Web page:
Despite High Drug Cost, Advanced Anti-HCV Targeted Therapies are Cost-Saving

Drug cost mitigated by savings in health care costs on management of conditions that may result from chronic hepatitis C virus.

Drug cost mitigated by savings in health care costs on management of conditions that may result from chronic hepatitis C virus.

In a January 2015 report, researchers associated with leading health insurer Blue Cross Blue Shield (BCBS) analyzed the cost and effectiveness of treatments for new direct-acting antiviral treatment for hepatitis C. According to the insurer’s analysis, available evidence rates these novel therapies as cost-effective when used broadly, and cost-saving when used in patients with certain HCV-related comorbidities.

The high cost of these drugs is ameliorated by the cures they generate and the savings in health care costs on management of chronic liver disease, cirrhosis, and liver cancers that may result from untreated or unsuccessfully treated chronic hepatitis C virus infection (HCVI). In many cases, cure of chronic HCVI ultimately offsets the cost of expensive direct-acting antiviral agents.

In its analysis, BCBS researchers identified a total of 3 peer-reviewed studies addressing the cost/benefit balance of treatment with such direct-acting agents as sofosbuvir and simeprevir.

In the first study, analyzed from the perspective of the Italian health care system, treatment with sofosbuvir over the inferior treatment telaprevir was cost effective, with each additional year of life gained in populations receiving sofosbuvir incurring approximately $33,000 in additional costs. This falls below the $50,000 to $100,000 threshold per additional life-year gained that is commonly used in pharmacoeconomic analyses.

In the French health care system, a similar analysis of sofosbuvir-based treatment over inferior comparator treatments resulted in nearly $22,000 in additional costs to grant 1 additional quality-adjusted life-year. Much of this benefit may be attributable to reductions in the costs of cirrhosis management. As in the Italian analysis, results of the French analysis show the value of sofosbuvir falling well within the normal willingness to pay bounds for sustainable financial management of health care systems.

The final analysis identified by BCBS researchers estimated the costs versus benefits of sofosbuvir-based treatment over inferior treatments with protease inhibitors, such as telaprevir and boceprevir among patients in the United States. This analysis simulated the costs of sofosbuvir in patients at high priority for receipt of direct-acting antiviral agents, including patients with HCV and HIV coinfection, and treatment-experienced patients who failed to achieve cure with prior therapies.

In these more vulnerable populations, sofosbuvir treatment was not only cost-effective, it was a dominant treatment, meaning it was both less expensive than telaprevir- or boceprevir-based regimens, and simultaneously improved health outcomes by a greater margin. In other words, for patients with HIV and HCV coinfection, and in treatment-experienced patients, sofosbuvir-based therapy actually both improves health outcomes and saves insurer resources by reducing spending on other medical costs, more than offsetting the cost of the drug.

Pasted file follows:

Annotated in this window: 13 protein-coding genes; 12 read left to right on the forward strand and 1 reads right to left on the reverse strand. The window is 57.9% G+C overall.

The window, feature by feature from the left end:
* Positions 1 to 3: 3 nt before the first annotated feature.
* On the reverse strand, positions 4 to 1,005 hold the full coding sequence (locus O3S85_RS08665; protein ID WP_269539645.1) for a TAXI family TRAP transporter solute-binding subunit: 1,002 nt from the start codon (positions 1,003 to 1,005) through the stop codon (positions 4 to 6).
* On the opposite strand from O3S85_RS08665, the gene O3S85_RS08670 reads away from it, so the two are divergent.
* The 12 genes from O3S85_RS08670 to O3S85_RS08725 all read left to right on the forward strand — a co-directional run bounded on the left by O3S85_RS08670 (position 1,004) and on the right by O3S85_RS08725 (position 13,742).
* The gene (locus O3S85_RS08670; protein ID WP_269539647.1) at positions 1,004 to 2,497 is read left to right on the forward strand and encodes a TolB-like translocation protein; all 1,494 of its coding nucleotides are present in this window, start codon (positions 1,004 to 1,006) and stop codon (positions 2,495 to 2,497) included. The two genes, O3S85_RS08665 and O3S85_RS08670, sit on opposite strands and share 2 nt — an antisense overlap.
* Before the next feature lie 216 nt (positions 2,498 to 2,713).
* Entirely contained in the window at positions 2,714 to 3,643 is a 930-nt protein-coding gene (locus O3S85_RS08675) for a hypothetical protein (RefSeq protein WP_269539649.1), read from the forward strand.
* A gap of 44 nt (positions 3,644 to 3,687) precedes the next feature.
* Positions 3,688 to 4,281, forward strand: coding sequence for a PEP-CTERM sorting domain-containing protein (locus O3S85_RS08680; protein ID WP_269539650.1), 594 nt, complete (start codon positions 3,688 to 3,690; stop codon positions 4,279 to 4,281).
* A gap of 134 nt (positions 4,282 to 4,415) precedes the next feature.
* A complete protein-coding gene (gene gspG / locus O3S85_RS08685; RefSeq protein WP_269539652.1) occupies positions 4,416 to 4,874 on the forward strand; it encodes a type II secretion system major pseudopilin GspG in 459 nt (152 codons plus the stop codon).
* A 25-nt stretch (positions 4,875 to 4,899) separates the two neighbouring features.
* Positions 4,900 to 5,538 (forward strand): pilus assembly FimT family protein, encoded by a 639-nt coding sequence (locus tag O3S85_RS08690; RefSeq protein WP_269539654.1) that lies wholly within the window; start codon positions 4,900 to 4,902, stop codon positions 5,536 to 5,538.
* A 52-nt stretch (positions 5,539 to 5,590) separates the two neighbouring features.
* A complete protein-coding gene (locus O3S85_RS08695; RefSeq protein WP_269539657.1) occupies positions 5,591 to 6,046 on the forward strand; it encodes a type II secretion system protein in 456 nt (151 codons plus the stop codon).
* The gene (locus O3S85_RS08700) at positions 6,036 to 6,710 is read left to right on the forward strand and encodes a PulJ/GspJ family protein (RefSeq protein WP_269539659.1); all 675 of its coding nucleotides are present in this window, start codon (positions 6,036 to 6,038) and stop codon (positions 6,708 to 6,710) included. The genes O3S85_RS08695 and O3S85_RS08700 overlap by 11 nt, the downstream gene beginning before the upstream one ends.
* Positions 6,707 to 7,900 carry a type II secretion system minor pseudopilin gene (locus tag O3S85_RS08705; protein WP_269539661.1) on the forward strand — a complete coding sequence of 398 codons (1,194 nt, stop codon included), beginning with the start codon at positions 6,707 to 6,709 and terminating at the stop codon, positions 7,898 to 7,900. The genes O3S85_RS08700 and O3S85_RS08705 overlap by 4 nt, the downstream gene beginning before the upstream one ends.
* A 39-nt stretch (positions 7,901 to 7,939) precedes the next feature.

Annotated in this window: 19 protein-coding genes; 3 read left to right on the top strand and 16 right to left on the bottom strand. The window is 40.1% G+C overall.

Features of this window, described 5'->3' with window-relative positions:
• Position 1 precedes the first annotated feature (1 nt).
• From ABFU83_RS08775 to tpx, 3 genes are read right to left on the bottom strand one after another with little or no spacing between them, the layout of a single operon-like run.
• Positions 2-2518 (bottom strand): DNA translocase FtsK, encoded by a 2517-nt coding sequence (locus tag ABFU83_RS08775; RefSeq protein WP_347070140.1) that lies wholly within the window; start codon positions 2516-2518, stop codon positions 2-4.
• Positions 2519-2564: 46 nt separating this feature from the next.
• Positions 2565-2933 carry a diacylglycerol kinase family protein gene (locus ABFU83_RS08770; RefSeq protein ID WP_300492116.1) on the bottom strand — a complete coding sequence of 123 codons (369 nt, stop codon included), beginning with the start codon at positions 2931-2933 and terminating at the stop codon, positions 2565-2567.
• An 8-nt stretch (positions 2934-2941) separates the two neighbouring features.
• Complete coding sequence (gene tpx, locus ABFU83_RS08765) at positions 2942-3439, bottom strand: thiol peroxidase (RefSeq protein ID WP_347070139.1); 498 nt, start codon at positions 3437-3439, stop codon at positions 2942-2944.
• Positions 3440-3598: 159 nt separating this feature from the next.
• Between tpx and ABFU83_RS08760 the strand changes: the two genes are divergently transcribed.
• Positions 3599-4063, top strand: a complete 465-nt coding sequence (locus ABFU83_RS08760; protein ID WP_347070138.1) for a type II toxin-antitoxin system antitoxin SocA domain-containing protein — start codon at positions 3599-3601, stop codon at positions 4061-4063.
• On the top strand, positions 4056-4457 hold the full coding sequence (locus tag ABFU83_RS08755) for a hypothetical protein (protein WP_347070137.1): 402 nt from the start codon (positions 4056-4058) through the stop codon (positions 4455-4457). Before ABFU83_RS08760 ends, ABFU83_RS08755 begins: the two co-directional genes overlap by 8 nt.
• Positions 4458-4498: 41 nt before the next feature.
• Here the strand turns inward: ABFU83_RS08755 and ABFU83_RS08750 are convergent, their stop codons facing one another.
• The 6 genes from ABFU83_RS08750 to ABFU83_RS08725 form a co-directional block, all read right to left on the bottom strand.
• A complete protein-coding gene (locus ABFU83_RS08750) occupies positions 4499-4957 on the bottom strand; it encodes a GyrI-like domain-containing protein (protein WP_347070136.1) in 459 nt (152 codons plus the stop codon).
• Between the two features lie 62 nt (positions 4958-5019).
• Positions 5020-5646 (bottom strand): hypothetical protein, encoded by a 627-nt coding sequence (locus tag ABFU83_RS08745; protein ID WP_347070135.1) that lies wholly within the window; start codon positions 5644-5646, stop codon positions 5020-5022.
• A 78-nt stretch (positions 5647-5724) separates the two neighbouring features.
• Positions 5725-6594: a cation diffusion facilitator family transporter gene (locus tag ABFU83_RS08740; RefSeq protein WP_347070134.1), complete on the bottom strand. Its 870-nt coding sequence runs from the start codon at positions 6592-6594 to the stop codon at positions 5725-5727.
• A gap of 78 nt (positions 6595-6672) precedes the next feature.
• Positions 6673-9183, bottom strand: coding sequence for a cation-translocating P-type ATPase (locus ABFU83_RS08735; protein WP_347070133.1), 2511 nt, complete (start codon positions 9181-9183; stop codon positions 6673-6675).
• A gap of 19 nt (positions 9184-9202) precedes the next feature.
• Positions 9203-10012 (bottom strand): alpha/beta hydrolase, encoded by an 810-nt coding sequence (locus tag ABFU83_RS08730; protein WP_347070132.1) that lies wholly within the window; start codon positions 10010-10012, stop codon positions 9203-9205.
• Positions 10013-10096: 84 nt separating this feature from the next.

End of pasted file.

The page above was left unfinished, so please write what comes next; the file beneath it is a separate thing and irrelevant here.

This cost-effectiveness analysis is consistent with the current US recommendations for use of novel anti-HCV agents. Current guidelines published jointly by the American Association for the Study of Liver Disease and the Infectious Disease Society of America (available at HCVGuidelines.org) recommend treating patients in order of priority. The highest priority was assigned to patients with HCVI and certain other risk factors, such as HIV coinfection, advanced liver fibrosis (METAVIR score of F3 or F4), receipt of an organ transplant, or extrahepatic manifestations of HCVI, such as cryoglobulinemic vasculitis or membranoproliferative glomerulonephritis.

As shown by the US analysis of sofosbuvir-based therapy over inferior treatments in more vulnerable patients with HCVI, in spite of its high cost, researchers found that sofosbuvir-based regimens both improves health outcomes and saves costs for insurers. Although the cost of anti-HCV therapy with direct-acting agents is very high, the ultimate costs of chronic HCV infection are potentially higher still.

By some estimates, losses in productivity in patients with chronic HCVI exceed $8000 per patient per year. In addition, if chronic HCVI goes untreated, the 10% to 20% of patients with chronic HCVI who develop cirrhosis and hepatocellular carcinoma will ultimately require a liver transplant. Not only are supplies of healthy human livers limited, but the cost of a single liver transplant exceeds $577,000.

With high medical costs like these counterbalancing the cost of direct-acting antivirals, it is not surprising that pharmaceutical developers have placed a high premium on these new treatments. Although they come at high cost, novel oral agents that reliably cure chronic HCVI will ultimately shrink spending and improve overall population health when they are used in patients at the highest risk for medical complications.

References

  • Mark DH; Blue Cross Blue Shield Asssociation. Special report: cost-effectiveness studies of new hepatitis C treatments. Technol Eval Cent Assess Program Exec Summ. 2015;29(10):1-20.
  • AASLD/IDSA HCV Guidelines. www.hcvguidelines.org/fullreport. Accessed June 2015.
  • Micromedex. Red Book. www.thomsomhc.com. Accessed June 2015.
  • Su J, Brook RA, Kleinman NL, Corey-Lisle P. The impact of hepatitis C virus infection on work absence, productivity, and healthcare benefit costs. Hepatology. 2010;52(2):436-442.
  • Smith M. Treating HCV: Is the Price Right? http://www.medpagetoday.com/Gastroenterology/Hepatitis/44357. Accessed June 2015.